Sarah Reinhard is a Catholic wife, mom, writer, editor, marketing professional, and coffee drinker. You’re just as likely to find her hiding out back with a book as you are to discover her playing in the yard with a few farm animals (or wait — are those her kids?) She is the author of many books, the most recent of which she co-edited with Lisa Hendey: The Catholic Mom’s Prayer Companion: A Book of Daily Reflections. She blogs at SnoringScholar.com and writes online regularly at CatholicMom.com and Integrated Catholic Life. Reinhard holds a master’s degree in marketing and communications and has worked for many years in corporate and nonprofit organizations. She lives in central Ohio with her husband and children.
I am 99% sure I’ve read all of Randy Hain’s books. And I’ve enjoyed them all.
But his latest, Joyful Witness: How to Be an Extraordinary Catholic (Servant Books, 2014), is something different than the rest, and I can’t help but call it his best writing. Though it’s unmistakably Hain’s voice, it’s also something more, like he let go and just poured himself into it all the way.
In the introduction, Hain shares his goals for the book:
These men and women are some of the extraordinary Catholics who in many ways are quite ordinary. This should give us hope that we will also discern how to grow in our faith and do more than the minimum required of us as Catholics. It would be easy to assume this book was written for somebody else, but I would dare say we all have room for improvement. …
There is an extraordinary Catholic in each of us. We are called to do more and lead lives of holiness, never forgetting that we are made for heaven and not this world. My sincere hope for you and me is that we will draw inspiration from the examples in this book and prayerfully commit to a new way of living our Catholic faith — a way of living that shines the light of Christ on all who encounter us, a life that can be best described as living a joyful witness.
I have never had tears in my eyes reading a Randy Hain book, but within ten pages, I had them coursing down my face. Don’t start thinking this is a tear-jerker, though, because it’s not. It is a tender and heartfelt series of insights, one that’s well-crafted and worth sharing.
Hain taps into his experience as senior editor of the popular e-zine Integrated Catholic Life, parish ministry, and traveling around the country to promote his books and work. He doesn’t lean on big names, but rather the people whose stories have really affected him.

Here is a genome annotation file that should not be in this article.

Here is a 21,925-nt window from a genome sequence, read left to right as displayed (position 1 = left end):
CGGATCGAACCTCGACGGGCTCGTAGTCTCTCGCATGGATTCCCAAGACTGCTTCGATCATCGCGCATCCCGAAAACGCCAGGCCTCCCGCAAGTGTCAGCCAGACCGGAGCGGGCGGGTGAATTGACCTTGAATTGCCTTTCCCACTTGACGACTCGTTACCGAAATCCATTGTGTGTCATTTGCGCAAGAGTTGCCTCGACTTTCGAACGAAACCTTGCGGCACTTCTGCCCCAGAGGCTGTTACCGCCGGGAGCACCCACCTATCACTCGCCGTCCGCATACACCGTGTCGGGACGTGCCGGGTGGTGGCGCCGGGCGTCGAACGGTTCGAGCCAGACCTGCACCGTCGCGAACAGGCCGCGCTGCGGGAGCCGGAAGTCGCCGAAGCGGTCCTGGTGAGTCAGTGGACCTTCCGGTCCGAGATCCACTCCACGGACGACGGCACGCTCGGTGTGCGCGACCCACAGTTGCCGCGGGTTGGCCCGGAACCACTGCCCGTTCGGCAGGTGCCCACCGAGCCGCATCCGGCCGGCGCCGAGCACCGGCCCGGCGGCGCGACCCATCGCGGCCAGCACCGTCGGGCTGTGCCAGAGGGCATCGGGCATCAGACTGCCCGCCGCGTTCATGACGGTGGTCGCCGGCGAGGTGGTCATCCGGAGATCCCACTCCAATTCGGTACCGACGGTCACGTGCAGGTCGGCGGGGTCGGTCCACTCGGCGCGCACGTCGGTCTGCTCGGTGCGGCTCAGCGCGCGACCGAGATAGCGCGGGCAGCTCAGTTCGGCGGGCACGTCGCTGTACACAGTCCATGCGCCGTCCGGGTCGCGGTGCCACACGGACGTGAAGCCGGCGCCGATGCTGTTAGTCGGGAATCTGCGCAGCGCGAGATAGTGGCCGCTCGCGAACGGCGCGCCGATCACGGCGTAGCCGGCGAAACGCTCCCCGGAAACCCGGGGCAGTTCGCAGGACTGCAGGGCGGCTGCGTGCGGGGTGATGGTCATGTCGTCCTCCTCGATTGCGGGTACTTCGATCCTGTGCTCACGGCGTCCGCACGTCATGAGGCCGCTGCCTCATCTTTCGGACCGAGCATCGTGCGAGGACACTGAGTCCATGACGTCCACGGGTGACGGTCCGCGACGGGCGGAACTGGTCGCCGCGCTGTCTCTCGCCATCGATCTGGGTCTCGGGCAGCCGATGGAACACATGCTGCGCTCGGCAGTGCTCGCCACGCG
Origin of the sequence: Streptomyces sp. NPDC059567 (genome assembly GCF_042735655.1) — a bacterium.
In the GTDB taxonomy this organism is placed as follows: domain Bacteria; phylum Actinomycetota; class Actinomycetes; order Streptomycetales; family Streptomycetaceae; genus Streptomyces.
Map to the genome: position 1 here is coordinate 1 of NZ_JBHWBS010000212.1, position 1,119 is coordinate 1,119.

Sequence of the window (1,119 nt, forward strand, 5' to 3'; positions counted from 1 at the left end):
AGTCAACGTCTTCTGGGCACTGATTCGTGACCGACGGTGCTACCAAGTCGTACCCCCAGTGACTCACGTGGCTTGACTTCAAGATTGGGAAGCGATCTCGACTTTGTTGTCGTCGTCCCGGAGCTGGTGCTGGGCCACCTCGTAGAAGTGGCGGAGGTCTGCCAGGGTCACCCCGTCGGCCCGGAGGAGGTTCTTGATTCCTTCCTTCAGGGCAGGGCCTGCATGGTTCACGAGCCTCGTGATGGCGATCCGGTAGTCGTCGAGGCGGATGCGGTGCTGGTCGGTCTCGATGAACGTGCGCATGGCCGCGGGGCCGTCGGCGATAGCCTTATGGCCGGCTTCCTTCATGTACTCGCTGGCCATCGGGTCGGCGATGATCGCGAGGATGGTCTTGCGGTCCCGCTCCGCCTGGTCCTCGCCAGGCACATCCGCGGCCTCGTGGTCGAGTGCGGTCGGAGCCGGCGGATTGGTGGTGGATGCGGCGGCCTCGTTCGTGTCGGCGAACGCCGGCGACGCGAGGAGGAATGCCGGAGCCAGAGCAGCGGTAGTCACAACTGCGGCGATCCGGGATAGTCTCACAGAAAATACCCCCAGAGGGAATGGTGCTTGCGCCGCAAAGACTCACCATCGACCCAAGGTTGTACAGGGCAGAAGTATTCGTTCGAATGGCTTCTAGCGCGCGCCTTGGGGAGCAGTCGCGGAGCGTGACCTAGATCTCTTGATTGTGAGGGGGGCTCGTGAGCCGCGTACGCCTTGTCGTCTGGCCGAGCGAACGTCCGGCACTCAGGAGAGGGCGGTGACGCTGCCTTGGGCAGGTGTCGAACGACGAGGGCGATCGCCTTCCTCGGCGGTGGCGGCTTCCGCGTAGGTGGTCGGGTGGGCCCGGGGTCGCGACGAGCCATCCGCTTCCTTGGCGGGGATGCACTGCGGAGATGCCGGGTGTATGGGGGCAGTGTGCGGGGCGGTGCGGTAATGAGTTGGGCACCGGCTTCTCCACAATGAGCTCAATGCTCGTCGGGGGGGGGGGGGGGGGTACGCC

Chapter 1, for example, tells the story of how his oldest son, who has high-functioning autism, was welcomed into the Catholic Church by a very special parishioner whose focus is catechizing and working with children with special needs. Jeanne Lyons, who I would have never “met” without Hain’s introduction in this chapter, is a woman who captured my heart. Her dedication and commitment are truly the light of Christ in her parish.
Throughout the book, Hain shares stories and unpacks what the rest of us can learn from them. Each chapter ends with a set of lessons that are great for those of us who may be tempted to be intimidated, rather than inspired, by the examples. Hain has also written reflection questions that make this book perfect for a book study or small group setting.
Do we feel let down by politicians and public figures who say they are Catholic but whose words and actions are often contrary to the teachings of the Church? Do we seek good examples for ourselves, our children, and our grandchildren to emulate, because we hope such examples will demonstrate in word and deed what it means to be authentically Catholic? Perhaps we are looking in the wrong places. Maybe for too long we have placed the wrong people on pedestals. It is entirely possible that we need look no further than our own parishes, workplaces, and communities for what I like to call “regular Catholic heroes.”
…[R]egular Catholic heroes abound, but we may fail to notice them. It is easy to overlook the faithful, virtuous, humble, and selfless among us. Perhaps we are not aware of them because they go about serving Christ and his Church in quiet ways, avoiding the spotlight as much as possible. They care more about serving others than about getting credit for their efforts. When they are not working, they are likely to be spending quality time with their families, serving others in the community, or on their knees in prayer. They provide prayerful and joyful witness in the simplest of actions — and that makes them extraordinary.
In this book, Hain has done something inescapably brilliant: he’s gathered everyday heroes and highlighted their saintly efforts. This book isn’t just inspiring drivel: it’s full of practical tips that even slackers like me can apply.
You’re going to find yourself unable to not be changed by the incredible stories, the heartwarming examples, and the down-to-earth advice. Even better, you’ll be motivated to get off your couch and DO something!